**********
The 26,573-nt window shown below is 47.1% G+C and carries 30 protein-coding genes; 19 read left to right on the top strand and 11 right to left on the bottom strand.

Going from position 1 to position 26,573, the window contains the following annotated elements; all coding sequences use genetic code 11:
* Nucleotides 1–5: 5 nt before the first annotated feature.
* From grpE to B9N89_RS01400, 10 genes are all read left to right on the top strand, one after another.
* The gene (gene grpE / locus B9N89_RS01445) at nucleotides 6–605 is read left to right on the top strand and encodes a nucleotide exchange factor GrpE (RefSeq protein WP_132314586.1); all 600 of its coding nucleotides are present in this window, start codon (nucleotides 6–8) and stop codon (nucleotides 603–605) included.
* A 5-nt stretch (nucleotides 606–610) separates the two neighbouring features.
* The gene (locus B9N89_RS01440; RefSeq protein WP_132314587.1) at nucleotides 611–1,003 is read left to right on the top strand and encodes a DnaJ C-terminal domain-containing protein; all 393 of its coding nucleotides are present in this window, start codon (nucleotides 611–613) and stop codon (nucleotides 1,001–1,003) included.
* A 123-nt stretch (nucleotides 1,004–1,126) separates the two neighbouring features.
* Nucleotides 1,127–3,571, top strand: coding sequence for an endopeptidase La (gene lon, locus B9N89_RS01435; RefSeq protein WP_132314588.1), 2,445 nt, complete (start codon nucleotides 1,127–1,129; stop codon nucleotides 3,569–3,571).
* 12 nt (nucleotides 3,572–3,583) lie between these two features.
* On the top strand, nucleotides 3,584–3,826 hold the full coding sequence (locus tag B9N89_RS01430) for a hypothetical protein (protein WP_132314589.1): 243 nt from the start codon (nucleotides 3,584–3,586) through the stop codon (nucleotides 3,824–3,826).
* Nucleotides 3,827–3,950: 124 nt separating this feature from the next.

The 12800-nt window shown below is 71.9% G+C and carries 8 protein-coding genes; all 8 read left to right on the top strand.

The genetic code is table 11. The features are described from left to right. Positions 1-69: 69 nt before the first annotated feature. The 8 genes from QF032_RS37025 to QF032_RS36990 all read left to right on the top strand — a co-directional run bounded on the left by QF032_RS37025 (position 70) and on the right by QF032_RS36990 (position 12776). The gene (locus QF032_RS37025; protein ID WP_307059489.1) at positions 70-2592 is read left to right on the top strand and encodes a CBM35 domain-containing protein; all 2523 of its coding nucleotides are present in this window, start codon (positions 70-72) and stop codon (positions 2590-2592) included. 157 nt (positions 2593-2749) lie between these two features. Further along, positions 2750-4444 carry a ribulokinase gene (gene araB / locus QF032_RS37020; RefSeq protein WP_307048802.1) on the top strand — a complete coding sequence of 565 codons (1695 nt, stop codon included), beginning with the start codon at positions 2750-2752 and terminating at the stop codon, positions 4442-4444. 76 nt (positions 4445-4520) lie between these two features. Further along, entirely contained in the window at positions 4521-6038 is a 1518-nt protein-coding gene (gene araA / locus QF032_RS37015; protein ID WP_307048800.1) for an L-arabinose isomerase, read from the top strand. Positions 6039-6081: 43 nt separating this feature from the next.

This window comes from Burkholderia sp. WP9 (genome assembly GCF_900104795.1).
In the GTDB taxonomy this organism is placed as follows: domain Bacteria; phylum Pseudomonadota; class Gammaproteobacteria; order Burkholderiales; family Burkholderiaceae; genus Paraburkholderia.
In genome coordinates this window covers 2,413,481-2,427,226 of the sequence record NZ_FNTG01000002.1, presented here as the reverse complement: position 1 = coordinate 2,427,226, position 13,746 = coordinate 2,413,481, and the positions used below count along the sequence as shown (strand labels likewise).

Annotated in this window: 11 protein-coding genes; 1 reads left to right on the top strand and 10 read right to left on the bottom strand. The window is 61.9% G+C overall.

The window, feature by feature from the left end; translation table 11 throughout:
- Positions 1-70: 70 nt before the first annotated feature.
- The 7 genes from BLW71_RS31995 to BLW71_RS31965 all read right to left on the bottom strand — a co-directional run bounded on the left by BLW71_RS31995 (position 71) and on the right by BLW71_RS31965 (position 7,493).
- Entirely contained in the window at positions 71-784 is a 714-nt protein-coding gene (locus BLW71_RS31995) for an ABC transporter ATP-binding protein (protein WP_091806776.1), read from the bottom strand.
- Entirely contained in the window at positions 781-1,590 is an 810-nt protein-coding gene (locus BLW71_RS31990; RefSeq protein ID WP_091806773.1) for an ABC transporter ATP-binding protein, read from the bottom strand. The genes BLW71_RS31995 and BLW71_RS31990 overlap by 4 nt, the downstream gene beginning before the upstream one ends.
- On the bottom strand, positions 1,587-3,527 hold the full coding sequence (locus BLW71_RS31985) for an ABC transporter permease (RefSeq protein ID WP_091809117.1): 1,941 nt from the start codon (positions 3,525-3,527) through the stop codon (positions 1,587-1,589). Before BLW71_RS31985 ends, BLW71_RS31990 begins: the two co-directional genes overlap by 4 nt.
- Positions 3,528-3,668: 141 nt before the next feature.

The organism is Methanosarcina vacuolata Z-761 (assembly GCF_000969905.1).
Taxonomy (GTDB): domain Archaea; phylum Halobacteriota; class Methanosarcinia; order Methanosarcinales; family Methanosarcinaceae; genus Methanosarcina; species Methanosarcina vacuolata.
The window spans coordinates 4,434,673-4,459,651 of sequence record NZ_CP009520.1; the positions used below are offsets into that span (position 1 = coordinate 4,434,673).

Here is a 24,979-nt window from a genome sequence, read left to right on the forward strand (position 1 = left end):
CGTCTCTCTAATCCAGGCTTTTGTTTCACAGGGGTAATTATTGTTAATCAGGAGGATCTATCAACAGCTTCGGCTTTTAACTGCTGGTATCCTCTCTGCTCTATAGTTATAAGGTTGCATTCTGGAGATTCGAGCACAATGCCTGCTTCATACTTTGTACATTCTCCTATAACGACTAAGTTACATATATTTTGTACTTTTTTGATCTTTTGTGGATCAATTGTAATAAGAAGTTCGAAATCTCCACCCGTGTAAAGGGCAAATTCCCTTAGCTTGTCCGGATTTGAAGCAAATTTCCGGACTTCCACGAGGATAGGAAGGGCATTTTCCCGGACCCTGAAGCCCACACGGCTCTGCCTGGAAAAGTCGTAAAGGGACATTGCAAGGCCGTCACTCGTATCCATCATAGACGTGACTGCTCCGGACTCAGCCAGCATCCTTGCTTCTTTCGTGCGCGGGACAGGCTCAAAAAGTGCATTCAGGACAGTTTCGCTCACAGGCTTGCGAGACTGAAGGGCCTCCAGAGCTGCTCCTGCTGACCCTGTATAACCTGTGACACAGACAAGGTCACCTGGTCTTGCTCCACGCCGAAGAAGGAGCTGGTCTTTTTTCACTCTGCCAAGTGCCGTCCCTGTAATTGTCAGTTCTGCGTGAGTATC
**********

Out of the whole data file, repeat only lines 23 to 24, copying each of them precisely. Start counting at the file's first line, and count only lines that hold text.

- Entirely contained in the window at positions 781-1,590 is an 810-nt protein-coding gene (locus BLW71_RS31990; RefSeq protein ID WP_091806773.1) for an ABC transporter ATP-binding protein, read from the bottom strand. The genes BLW71_RS31995 and BLW71_RS31990 overlap by 4 nt, the downstream gene beginning before the upstream one ends.
- On the bottom strand, positions 1,587-3,527 hold the full coding sequence (locus BLW71_RS31985) for an ABC transporter permease (RefSeq protein ID WP_091809117.1): 1,941 nt from the start codon (positions 3,525-3,527) through the stop codon (positions 1,587-1,589). Before BLW71_RS31985 ends, BLW71_RS31990 begins: the two co-directional genes overlap by 4 nt.